I recently had an old friend reach out for help. Below is her question and my response.
Hey Lance! Long time no chat! How are things? I live in Japan now, haha. Sorry to message younoit of the blue but you seem like the perfect person to talk to. You always post interesting stuff and I was wondering if you could point me to some resources…
I have an old volleyball injury from 15 years ago that is starting to bother me now that I am getting old. I sprained my ankle quite badly when I was 14 and used to play sports from then on with one of those stirrup ankle braces. Now I am pretty active as we live in a huge city and I bike or walk everywhere (no car! Yay!) But now when I walk for more than an hour, the ankle hurts and I end up limping ever so slightly. We love hiking and city walking so sometimes I bike for an hour per day or walk for 3-5 hours on weekends. What should I do? Please send me a link or any resources you have. 🙂
Hey Laura! Awesome to hear from you! Hope you like Japan. It sounds like it would be more enjoyable if your ankle wasn’t so cranky.
As you walk for longer periods of time, you’ll get fatigued. This fatigue changes the way you walk and it eventually becomes painful. The simple first step is to do some strength training.
If you can build up the strength to control your ankle, then you can then develop more endurance to control it for longer periods of time.
The caveat is that you want to make sure you’re doing appropriate exercises that will transfer over to your life. Working out on machines will not help you, but excessively poor lifting technique is arguably more detrimental. You will default to natural tendencies because you’re used to them, but they will generally avoid addressing whatever issue is bothering your ankle.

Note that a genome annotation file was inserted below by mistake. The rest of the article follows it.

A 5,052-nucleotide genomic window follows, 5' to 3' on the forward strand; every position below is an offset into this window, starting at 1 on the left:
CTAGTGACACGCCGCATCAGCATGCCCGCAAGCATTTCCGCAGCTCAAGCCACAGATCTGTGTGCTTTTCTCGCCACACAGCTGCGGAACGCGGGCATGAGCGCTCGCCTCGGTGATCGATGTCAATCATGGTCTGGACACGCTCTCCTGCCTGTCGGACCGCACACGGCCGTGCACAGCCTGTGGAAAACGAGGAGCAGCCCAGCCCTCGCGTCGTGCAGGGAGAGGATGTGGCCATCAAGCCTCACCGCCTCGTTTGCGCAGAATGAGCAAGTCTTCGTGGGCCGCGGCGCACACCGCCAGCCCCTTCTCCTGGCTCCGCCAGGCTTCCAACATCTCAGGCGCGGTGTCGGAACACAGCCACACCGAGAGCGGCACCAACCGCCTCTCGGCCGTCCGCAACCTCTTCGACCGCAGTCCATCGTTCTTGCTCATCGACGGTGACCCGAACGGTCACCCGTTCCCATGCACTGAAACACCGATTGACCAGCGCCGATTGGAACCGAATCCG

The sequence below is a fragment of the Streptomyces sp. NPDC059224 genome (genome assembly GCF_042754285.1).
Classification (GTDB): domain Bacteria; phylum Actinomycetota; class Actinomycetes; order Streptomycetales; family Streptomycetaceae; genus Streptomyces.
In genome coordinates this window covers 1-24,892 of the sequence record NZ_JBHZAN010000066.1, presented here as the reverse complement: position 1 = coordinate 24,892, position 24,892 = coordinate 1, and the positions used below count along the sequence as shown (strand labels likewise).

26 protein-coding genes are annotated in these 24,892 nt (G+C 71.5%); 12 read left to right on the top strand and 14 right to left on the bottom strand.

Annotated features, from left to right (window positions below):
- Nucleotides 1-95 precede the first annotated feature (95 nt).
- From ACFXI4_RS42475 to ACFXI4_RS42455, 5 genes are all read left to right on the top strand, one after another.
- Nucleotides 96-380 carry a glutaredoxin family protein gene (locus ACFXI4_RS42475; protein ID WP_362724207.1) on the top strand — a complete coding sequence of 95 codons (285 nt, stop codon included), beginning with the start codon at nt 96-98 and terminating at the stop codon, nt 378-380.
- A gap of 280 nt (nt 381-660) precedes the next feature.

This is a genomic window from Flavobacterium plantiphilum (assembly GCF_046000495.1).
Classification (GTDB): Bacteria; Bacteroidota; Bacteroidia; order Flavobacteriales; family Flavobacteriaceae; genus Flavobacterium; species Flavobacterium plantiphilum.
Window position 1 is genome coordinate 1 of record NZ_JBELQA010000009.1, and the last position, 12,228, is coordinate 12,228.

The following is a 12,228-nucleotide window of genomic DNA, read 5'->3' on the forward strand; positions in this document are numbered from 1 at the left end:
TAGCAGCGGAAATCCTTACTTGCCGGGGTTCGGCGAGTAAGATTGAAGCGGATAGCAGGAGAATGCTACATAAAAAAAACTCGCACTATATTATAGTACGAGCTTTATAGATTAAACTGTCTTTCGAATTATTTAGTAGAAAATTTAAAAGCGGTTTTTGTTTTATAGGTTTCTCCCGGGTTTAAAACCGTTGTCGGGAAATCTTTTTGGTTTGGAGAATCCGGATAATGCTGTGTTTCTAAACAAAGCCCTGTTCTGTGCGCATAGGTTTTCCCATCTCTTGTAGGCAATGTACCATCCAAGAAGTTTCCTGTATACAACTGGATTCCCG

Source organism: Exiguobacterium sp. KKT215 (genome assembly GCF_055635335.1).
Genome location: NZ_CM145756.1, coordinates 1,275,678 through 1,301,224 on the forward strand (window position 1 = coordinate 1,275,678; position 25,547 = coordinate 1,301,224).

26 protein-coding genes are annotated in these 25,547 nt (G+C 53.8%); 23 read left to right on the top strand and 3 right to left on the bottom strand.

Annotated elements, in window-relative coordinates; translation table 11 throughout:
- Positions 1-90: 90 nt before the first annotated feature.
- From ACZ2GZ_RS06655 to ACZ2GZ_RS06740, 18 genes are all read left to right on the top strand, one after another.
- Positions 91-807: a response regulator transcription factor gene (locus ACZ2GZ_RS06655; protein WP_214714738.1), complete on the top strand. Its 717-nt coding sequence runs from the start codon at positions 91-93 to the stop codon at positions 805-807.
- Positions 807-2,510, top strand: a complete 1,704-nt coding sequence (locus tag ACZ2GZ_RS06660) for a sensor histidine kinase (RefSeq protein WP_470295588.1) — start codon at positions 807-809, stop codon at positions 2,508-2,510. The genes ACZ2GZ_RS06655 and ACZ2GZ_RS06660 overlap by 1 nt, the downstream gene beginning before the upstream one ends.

Given that you’e had a prior injury, it’s likely that your ankle has a lower capacity for dealing with various stresses (in this case, walking for hours). It is also likely that using your ankle in whatever way you do is something familiar to your mind, and even though it hurts, at least you know your ankle is still there.
Having said all that, implementing some sort of strength training program will still likely yield some benefit and is the most cost-effective solution. Generally I would recommend you find a trainer, but I only maybe know one person in Tokyo to whom I could refer you. I generally don’t trust many people to coach effectively (or even at all in most cases). I do distance coaching where you could send me videos, but I do charge $199/month and I’m not sure if that’s an option for you or not.
That’s about as specific my advice can get for you at this point. Does that help at all?
If you think this can help guide someone, I’d love it if you sent this to them!